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ENTERTAINMENT : Exhibition to Benefit Athletics at UCSB : Harlem Globetrotters will pay a visit to campus Wednesday. Power forward Kelvin (Special K) Hildreth talks about the team.

January 13, 1994|BILL LOCEY | SPECIAL TO THE TIMES

Consider "no future" for a moment. Wile E. Coyote. The extra, nameless crewmen who beam down to the uncharted planet with Kirk and Spock. Lorena Bobbitt and the ginzu knife franchise for Boys Town. Pork Twinkies. Frisbees for cats. William Tell's kid with the hiccups. Whoever has to play the Harlem Globetrotters.

The Globetrotters haven't lost a game since Richard Nixon was in office. When they lost 100-99 on Jan. 5, 1971, it snapped a 2,495-game winning streak. Overall, their record is something like 18,350 wins and 331 losses. Expect one more win when the Globetrotters perform at a Wednesday night exhibition to benefit UC Santa Barbara athletics.

Think about every basketball innovation from fast breaks to slam dunks to no-look passes--the Globetrotters probably did it first. The team, now in its 68th season, have a star on Hollywood's Walk of Fame, three movies and a zillion fans. They've played in 112 countries from Algeria to Zimbabwe.

Kelvin (Special K) Hildreth, a 6-foot-8 power forward out of Los Angeles, discussed the life and times of the most famous basketball team in the world.

So what's the winning streak up to now?

Oh man, I'd say around 15,000 or so.

How often do you guys play?

We do 200 to about 260 games a year. Sometimes we play seven days in a row, eight games a week, sometimes twice a day. When we go overseas, we usually end up playing the country's national team. We played the Russians and beat them by seven or eight. We played the Australian team and beat them by quite a bit. One time, we played the Chinese national team; those guys were all bigger than we were. We got the tap, and I was going for a dunk when their center kneed me in the hip. I was out three weeks.

Who are the usual victims you guys always beat up on?

It's the Washington Generals. We don't travel with them or hang out with them or anything. They don't like us. They just have the same schedule. It's sort of a continuing grudge match. Any time you get big guys 6-9, 6-10 or 6-11 going at each other, there's a lot of elbows and pushing going on. One time at half court, two guys squared off and started going at it. There was blood and guts--the whole thing. So as I'm escorting our guy back to the bench, I heard some fan say, "Oh man, how'd they do that? That looked real." They thought it was part of the show.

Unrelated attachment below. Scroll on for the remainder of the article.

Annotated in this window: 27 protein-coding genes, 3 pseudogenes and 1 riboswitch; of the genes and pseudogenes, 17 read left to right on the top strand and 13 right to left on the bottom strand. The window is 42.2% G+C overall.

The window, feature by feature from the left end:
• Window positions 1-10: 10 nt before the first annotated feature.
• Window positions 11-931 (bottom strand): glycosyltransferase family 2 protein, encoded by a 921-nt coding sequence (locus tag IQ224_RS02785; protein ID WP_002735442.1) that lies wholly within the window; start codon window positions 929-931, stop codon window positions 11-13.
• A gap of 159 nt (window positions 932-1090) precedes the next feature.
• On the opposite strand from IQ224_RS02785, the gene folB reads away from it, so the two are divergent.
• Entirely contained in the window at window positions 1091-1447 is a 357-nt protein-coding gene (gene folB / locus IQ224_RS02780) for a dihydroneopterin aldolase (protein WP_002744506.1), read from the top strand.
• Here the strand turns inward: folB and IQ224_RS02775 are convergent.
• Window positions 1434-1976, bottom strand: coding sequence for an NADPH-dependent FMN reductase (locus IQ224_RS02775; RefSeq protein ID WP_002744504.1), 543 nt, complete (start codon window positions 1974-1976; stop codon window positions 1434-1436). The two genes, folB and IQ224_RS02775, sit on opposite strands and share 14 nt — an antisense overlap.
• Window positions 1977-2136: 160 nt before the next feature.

What's the secret to surviving on the road?

The hardest thing is trying to make time to get enough rest. You have to take care of your body, eat as well as you can and try to stay on top of injuries. There's not a lot of down time in between shows.

As goodwill ambassadors, you guys are almost too good to be true. Is it hard to be nice all the time?

You know it is. It's a very difficult job, and there's a lot of demands that come with it. You know how exhausting kids can be--they have lots of energy. We're constantly giving. But, I'm still excited every time I go out there. We feed off the energy the crowd gives us. And every time you look up, there's a fresh face that wants everything because we haven't been to their town for a long time. Plus, we get to rub elbows with kings, queens and prime ministers, so there's that.

How did you become a member of the Globetrotters?

After I got out of college at Mississippi State, I went to a tryout with the Clippers, but I wasn't really prepared to play for large sums of money. I figured if they liked my jump shot, that's all there is to it. But at a pro camp, it's a fight--you're fighting for a job. I made it to the second cut. Then I tried out for the Sacramento Kings, and they were all set to sign me when they told me to wait a couple of weeks. You know, bills don't wait, so my agent suggested I go to the Globetrotters training camp. I did, but I ended up playing in a pro league in Italy, where there was a lot of pressure. Anyway, the Globetrotters called and offered me a two-month contract and sent me a first-class plane ticket. That was 1987, and here I am.

What's training camp like?

There's a camp every year around September. Everyone gets a one-year contract, so no one gets complacent. You have to come to camp in shape with fire in your eyes. Right now, there's two Globetrotters teams with 10 guys on each team. Every year, 20 or 25 guys try out and maybe one or two new guys make it.

Who would win if each Globetrotters team played each other?

There's no difference between them. They'd win one, then we'd win one--like that.

How did the Globetrotters ever lose 331 games anyway?

It was a long time ago, but it happens, you know. Back then, they played all comers. We're getting back to that. In the next couple of years, we'll be playing a CBA all-star team, and then--maybe I shouldn't tell you this--but we'll be playing NBA teams again.

If you guys were in the NBA, how would you do?

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